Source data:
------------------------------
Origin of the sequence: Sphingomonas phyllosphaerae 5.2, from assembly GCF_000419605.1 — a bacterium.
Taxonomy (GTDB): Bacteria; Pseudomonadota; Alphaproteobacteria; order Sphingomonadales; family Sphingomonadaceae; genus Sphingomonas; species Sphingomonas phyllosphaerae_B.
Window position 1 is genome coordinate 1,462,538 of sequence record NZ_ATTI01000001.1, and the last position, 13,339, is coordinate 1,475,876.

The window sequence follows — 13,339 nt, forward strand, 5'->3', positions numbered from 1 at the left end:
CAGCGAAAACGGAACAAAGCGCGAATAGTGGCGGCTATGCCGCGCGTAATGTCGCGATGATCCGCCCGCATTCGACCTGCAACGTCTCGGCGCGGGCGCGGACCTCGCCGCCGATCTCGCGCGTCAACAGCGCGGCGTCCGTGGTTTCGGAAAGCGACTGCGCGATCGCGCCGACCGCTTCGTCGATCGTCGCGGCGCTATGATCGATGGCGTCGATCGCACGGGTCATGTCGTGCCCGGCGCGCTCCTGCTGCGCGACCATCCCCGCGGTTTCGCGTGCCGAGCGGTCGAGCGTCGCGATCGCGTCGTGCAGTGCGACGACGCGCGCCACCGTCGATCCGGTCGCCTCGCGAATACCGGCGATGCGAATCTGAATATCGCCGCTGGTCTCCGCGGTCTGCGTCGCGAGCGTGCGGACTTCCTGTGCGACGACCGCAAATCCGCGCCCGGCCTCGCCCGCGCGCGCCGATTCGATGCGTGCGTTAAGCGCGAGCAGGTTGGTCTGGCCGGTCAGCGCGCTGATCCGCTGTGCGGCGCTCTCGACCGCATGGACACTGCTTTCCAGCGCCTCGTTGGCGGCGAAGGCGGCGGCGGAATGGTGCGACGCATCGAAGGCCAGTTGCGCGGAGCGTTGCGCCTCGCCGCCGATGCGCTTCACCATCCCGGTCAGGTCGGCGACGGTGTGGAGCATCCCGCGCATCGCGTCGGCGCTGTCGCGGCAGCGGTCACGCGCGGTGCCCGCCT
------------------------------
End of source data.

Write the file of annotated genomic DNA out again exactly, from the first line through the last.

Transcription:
Origin of the sequence: Sphingomonas phyllosphaerae 5.2, from assembly GCF_000419605.1 — a bacterium.
Taxonomy (GTDB): Bacteria; Pseudomonadota; Alphaproteobacteria; order Sphingomonadales; family Sphingomonadaceae; genus Sphingomonas; species Sphingomonas phyllosphaerae_B.
Window position 1 is genome coordinate 1,462,538 of sequence record NZ_ATTI01000001.1, and the last position, 13,339, is coordinate 1,475,876.

The window sequence follows — 13,339 nt, forward strand, 5'->3', positions numbered from 1 at the left end:
CAGCGAAAACGGAACAAAGCGCGAATAGTGGCGGCTATGCCGCGCGTAATGTCGCGATGATCCGCCCGCATTCGACCTGCAACGTCTCGGCGCGGGCGCGGACCTCGCCGCCGATCTCGCGCGTCAACAGCGCGGCGTCCGTGGTTTCGGAAAGCGACTGCGCGATCGCGCCGACCGCTTCGTCGATCGTCGCGGCGCTATGATCGATGGCGTCGATCGCACGGGTCATGTCGTGCCCGGCGCGCTCCTGCTGCGCGACCATCCCCGCGGTTTCGCGTGCCGAGCGGTCGAGCGTCGCGATCGCGTCGTGCAGTGCGACGACGCGCGCCACCGTCGATCCGGTCGCCTCGCGAATACCGGCGATGCGAATCTGAATATCGCCGCTGGTCTCCGCGGTCTGCGTCGCGAGCGTGCGGACTTCCTGTGCGACGACCGCAAATCCGCGCCCGGCCTCGCCCGCGCGCGCCGATTCGATGCGTGCGTTAAGCGCGAGCAGGTTGGTCTGGCCGGTCAGCGCGCTGATCCGCTGTGCGGCGCTCTCGACCGCATGGACACTGCTTTCCAGCGCCTCGTTGGCGGCGAAGGCGGCGGCGGAATGGTGCGACGCATCGAAGGCCAGTTGCGCGGAGCGTTGCGCCTCGCCGCCGATGCGCTTCACCATCCCGGTCAGGTCGGCGACGGTGTGGAGCATCCCGCGCATCGCGTCGGCGCTGTCGCGGCAGCGGTCACGCGCGGTGCCCGCCT